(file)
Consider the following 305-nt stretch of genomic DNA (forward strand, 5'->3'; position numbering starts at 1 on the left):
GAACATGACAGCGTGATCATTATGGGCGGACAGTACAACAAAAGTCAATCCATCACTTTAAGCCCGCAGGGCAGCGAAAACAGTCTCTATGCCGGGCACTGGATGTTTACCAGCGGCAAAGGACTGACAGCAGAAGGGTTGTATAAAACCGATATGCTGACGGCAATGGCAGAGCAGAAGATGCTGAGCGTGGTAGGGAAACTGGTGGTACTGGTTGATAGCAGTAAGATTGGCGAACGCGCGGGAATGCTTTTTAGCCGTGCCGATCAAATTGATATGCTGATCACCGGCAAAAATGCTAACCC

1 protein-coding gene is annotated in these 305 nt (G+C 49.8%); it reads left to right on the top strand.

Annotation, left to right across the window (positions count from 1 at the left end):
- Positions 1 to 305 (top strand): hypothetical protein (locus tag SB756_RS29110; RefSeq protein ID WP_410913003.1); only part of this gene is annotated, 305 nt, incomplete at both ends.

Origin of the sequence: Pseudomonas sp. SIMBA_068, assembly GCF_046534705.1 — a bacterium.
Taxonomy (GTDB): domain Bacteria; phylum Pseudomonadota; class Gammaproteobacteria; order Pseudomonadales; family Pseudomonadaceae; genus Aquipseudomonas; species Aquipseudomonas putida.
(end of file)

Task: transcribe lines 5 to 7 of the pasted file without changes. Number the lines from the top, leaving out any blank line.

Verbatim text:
- Positions 1 to 305 (top strand): hypothetical protein (locus tag SB756_RS29110; RefSeq protein ID WP_410913003.1); only part of this gene is annotated, 305 nt, incomplete at both ends.

Origin of the sequence: Pseudomonas sp. SIMBA_068, assembly GCF_046534705.1 — a bacterium.
Taxonomy (GTDB): domain Bacteria; phylum Pseudomonadota; class Gammaproteobacteria; order Pseudomonadales; family Pseudomonadaceae; genus Aquipseudomonas; species Aquipseudomonas putida.